07.27.17

Leahy Scores Public ‘Right To Know’ Win, To Open Access To Taxpayer-Funded Congressional Research Reports

Senator Patrick Leahy Thursday advanced legislation in the Senate Appropriations Committee to make all non-confidential reports prepared by the Congressional Research Service (CRS) – Congress’s research arm – freely available to the public, schools and libraries across the country.

A legislative branch agency within the Library of Congress, CRS issues or updates more than 3000 reports each year on topics ranging from the structure of government agencies, to summaries of legislative proposals and other policy analyses.  Current restrictions prevent these taxpayer-funded reports from being directly distributed to the public, but third-party for-profit companies often make them available to lobbyists for hefty subscription fees. 

Leahy’s legislation, included in the fiscal year 2018 Legislative Branch Appropriations Bill that was approved by the Appropriations Committee Thursday, will give the public the same access that members of Congress and their staffs have long had by directing that all non-confidential CRS reports be published online, for free, by the Government Publishing Office, so that all Americans can access them equally.  Leahy’s legislation now needs to be considered by the full Senate.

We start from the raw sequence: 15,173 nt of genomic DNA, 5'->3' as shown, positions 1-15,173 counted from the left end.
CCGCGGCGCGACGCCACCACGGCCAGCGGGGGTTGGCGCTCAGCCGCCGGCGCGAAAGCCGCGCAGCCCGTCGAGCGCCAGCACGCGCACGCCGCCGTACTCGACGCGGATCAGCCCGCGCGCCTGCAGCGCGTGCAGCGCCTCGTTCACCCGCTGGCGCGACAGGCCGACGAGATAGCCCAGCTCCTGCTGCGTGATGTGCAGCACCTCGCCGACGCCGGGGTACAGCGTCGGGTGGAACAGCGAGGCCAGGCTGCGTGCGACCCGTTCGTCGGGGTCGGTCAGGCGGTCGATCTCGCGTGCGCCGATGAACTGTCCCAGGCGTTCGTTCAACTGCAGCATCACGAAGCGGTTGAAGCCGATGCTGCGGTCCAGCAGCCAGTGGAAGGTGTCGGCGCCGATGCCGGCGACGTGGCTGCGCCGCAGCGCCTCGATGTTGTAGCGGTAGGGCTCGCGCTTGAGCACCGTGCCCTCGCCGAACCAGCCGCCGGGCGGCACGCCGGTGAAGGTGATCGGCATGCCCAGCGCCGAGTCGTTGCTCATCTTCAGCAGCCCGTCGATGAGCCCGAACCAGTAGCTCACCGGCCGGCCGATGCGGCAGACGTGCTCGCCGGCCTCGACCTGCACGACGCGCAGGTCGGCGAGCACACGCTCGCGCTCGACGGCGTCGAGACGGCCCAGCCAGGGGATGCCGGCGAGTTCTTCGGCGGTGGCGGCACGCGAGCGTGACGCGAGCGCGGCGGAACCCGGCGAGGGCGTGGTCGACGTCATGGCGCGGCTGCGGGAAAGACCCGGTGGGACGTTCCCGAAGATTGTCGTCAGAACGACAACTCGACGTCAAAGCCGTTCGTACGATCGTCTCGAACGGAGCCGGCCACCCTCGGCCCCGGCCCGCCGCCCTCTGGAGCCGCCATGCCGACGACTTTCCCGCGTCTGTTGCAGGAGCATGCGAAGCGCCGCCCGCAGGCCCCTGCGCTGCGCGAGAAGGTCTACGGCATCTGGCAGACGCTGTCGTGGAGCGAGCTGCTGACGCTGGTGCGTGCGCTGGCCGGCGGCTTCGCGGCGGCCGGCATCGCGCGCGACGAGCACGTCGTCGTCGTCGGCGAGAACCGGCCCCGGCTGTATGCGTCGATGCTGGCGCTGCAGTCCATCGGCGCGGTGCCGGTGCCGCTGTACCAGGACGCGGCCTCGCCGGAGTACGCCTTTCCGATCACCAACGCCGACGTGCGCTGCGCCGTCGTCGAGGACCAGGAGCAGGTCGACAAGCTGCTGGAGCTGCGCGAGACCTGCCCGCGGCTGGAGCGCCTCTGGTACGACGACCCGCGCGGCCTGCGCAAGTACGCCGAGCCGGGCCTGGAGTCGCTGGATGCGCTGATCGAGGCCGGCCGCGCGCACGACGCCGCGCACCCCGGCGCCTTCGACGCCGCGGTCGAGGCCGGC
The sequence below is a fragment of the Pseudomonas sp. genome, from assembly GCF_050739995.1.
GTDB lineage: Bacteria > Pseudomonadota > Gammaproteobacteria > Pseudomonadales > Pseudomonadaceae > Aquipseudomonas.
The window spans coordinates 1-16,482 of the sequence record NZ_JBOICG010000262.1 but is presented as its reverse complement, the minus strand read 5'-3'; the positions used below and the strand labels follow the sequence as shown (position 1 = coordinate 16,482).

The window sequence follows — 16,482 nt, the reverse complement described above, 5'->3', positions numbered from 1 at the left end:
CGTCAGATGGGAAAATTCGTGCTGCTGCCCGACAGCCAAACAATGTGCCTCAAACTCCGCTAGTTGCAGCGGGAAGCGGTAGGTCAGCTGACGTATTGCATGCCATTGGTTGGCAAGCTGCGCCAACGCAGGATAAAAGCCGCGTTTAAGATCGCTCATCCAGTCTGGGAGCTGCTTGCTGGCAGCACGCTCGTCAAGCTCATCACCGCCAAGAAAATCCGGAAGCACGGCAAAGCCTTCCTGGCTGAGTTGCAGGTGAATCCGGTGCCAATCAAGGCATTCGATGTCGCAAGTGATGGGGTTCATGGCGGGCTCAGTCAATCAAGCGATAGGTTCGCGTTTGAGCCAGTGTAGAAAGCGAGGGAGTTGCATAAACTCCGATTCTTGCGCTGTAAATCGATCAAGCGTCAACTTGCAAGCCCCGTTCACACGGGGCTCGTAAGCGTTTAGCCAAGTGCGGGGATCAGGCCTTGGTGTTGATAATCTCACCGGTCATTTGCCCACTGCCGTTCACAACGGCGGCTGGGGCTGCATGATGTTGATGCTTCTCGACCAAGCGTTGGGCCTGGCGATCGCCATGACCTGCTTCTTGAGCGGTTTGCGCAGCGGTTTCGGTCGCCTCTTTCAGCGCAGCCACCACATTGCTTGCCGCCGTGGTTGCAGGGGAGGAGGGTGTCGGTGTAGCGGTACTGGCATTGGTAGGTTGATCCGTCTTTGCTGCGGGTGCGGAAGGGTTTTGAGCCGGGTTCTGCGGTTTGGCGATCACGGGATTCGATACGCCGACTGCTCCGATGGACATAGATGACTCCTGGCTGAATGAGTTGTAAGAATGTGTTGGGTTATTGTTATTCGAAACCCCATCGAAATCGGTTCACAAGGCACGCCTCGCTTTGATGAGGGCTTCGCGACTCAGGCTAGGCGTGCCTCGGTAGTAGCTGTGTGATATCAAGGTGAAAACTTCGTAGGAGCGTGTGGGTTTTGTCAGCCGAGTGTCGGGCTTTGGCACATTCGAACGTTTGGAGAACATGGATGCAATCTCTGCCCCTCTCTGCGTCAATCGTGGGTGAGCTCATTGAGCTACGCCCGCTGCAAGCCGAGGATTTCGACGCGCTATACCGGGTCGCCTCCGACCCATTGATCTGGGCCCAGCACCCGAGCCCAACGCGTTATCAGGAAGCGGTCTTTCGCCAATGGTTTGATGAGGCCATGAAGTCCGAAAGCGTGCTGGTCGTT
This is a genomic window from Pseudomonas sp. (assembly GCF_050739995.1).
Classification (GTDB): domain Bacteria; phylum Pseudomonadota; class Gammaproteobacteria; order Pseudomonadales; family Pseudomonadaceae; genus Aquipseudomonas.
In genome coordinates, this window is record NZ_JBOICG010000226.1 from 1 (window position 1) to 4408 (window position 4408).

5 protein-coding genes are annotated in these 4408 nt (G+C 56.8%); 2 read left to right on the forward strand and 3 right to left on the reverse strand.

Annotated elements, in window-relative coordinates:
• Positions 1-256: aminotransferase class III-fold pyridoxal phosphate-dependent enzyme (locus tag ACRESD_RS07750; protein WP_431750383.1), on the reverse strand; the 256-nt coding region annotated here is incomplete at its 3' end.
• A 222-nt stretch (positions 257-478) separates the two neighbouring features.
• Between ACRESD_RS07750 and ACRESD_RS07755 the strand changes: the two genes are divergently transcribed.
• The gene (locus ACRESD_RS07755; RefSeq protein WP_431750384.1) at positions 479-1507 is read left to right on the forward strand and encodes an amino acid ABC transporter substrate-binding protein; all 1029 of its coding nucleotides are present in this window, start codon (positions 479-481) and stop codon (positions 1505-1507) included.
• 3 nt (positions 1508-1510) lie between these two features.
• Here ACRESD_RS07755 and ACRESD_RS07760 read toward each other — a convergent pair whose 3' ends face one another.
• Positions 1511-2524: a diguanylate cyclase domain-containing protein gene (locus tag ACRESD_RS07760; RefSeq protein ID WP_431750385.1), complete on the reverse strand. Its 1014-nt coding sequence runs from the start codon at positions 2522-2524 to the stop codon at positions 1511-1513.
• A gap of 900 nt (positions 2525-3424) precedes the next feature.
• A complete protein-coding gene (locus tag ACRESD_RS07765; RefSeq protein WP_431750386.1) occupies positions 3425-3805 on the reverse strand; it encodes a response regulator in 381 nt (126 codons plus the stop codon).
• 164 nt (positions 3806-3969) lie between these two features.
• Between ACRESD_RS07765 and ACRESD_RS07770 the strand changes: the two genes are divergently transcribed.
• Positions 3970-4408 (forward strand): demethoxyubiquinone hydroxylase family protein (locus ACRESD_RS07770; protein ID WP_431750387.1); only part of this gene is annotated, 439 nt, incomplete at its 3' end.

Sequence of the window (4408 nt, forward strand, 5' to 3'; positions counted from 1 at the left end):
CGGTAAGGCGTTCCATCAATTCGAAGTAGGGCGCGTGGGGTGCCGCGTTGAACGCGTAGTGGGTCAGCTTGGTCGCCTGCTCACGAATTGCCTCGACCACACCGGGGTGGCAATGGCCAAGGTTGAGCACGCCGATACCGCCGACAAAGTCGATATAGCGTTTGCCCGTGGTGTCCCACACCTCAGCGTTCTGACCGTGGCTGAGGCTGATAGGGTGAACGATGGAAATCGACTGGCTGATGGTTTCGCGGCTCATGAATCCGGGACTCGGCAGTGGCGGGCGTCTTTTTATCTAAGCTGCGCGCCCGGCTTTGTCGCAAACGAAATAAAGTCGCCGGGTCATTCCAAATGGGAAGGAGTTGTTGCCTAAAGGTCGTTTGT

Leahy, Vice Chairman of the Senate Appropriations Committee, said: “A democracy depends on access to accurate information that informs a discussion of ideas. These reports are taxpayer funded and provide valuable information that should be made available to everyone -- not exclusively to lobbyists and DC insiders.  I’m glad we’re one step closer to the high school student in Milton writing a paper, or the small business owner in Rutland concerned about health care, having access to the same information that I have when I vote on the Senate Floor.”    

Leahy has worked for more than a decade to open public access to CRS reports. Leahy and Senator John McCain (R-Ariz.) have worked together on this issue for 15 years, most recently teaming up in 2016 to introduce a bicameral and bipartisan bill that would have opened access to the reports.  Leahy has long been a leader on issues relating to the public’s right to know and in 1996 was inducted into the Freedom of Information Act Hall of Fame for his legislative successes in strengthening FOIA.  

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